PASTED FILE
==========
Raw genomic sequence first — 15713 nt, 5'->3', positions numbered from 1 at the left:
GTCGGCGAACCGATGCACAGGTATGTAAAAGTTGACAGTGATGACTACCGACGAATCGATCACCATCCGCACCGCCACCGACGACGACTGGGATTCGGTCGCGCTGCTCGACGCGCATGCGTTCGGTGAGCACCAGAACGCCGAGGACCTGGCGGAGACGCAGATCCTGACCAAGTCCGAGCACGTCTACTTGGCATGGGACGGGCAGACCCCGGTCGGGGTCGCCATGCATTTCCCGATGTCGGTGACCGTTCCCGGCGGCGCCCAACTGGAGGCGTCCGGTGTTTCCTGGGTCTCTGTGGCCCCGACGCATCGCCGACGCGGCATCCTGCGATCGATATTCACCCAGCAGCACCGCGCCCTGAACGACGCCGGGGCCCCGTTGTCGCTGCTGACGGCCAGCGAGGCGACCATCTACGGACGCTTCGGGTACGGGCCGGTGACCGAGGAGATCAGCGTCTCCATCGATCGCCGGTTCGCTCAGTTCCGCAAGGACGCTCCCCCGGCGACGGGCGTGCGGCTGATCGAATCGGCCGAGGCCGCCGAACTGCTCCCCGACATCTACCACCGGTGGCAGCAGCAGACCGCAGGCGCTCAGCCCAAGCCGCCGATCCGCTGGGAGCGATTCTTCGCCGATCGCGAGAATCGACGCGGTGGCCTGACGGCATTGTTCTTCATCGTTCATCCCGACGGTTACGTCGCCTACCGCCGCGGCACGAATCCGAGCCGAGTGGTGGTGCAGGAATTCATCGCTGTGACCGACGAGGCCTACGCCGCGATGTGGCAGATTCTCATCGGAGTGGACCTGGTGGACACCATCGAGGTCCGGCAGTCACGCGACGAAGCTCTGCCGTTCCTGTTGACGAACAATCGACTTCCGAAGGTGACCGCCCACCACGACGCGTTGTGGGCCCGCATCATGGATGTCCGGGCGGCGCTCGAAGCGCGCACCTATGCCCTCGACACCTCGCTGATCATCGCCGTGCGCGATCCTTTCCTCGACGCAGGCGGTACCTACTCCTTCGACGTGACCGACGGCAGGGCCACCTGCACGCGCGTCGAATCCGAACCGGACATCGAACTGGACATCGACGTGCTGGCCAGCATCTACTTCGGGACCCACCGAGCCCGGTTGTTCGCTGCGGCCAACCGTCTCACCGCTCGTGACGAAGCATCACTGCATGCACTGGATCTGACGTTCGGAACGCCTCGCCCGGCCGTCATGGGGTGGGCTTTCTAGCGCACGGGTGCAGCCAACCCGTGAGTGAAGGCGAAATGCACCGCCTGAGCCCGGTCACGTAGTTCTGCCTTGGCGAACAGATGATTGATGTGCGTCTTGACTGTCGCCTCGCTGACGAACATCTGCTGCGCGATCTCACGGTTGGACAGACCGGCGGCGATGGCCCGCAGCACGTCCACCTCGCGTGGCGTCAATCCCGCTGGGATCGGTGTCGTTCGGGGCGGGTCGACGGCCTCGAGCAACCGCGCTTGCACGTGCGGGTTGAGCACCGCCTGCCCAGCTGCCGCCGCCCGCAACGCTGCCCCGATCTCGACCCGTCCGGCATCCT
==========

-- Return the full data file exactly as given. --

Raw genomic sequence first — 15713 nt, 5'->3', positions numbered from 1 at the left:
GTCGGCGAACCGATGCACAGGTATGTAAAAGTTGACAGTGATGACTACCGACGAATCGATCACCATCCGCACCGCCACCGACGACGACTGGGATTCGGTCGCGCTGCTCGACGCGCATGCGTTCGGTGAGCACCAGAACGCCGAGGACCTGGCGGAGACGCAGATCCTGACCAAGTCCGAGCACGTCTACTTGGCATGGGACGGGCAGACCCCGGTCGGGGTCGCCATGCATTTCCCGATGTCGGTGACCGTTCCCGGCGGCGCCCAACTGGAGGCGTCCGGTGTTTCCTGGGTCTCTGTGGCCCCGACGCATCGCCGACGCGGCATCCTGCGATCGATATTCACCCAGCAGCACCGCGCCCTGAACGACGCCGGGGCCCCGTTGTCGCTGCTGACGGCCAGCGAGGCGACCATCTACGGACGCTTCGGGTACGGGCCGGTGACCGAGGAGATCAGCGTCTCCATCGATCGCCGGTTCGCTCAGTTCCGCAAGGACGCTCCCCCGGCGACGGGCGTGCGGCTGATCGAATCGGCCGAGGCCGCCGAACTGCTCCCCGACATCTACCACCGGTGGCAGCAGCAGACCGCAGGCGCTCAGCCCAAGCCGCCGATCCGCTGGGAGCGATTCTTCGCCGATCGCGAGAATCGACGCGGTGGCCTGACGGCATTGTTCTTCATCGTTCATCCCGACGGTTACGTCGCCTACCGCCGCGGCACGAATCCGAGCCGAGTGGTGGTGCAGGAATTCATCGCTGTGACCGACGAGGCCTACGCCGCGATGTGGCAGATTCTCATCGGAGTGGACCTGGTGGACACCATCGAGGTCCGGCAGTCACGCGACGAAGCTCTGCCGTTCCTGTTGACGAACAATCGACTTCCGAAGGTGACCGCCCACCACGACGCGTTGTGGGCCCGCATCATGGATGTCCGGGCGGCGCTCGAAGCGCGCACCTATGCCCTCGACACCTCGCTGATCATCGCCGTGCGCGATCCTTTCCTCGACGCAGGCGGTACCTACTCCTTCGACGTGACCGACGGCAGGGCCACCTGCACGCGCGTCGAATCCGAACCGGACATCGAACTGGACATCGACGTGCTGGCCAGCATCTACTTCGGGACCCACCGAGCCCGGTTGTTCGCTGCGGCCAACCGTCTCACCGCTCGTGACGAAGCATCACTGCATGCACTGGATCTGACGTTCGGAACGCCTCGCCCGGCCGTCATGGGGTGGGCTTTCTAGCGCACGGGTGCAGCCAACCCGTGAGTGAAGGCGAAATGCACCGCCTGAGCCCGGTCACGTAGTTCTGCCTTGGCGAACAGATGATTGATGTGCGTCTTGACTGTCGCCTCGCTGACGAACATCTGCTGCGCGATCTCACGGTTGGACAGACCGGCGGCGATGGCCCGCAGCACGTCCACCTCGCGTGGCGTCAATCCCGCTGGGATCGGTGTCGTTCGGGGCGGGTCGACGGCCTCGAGCAACCGCGCTTGCACGTGCGGGTTGAGCACCGCCTGCCCAGCTGCCGCCGCCCGCAACGCTGCCCCGATCTCGACCCGTCCGGCATCCT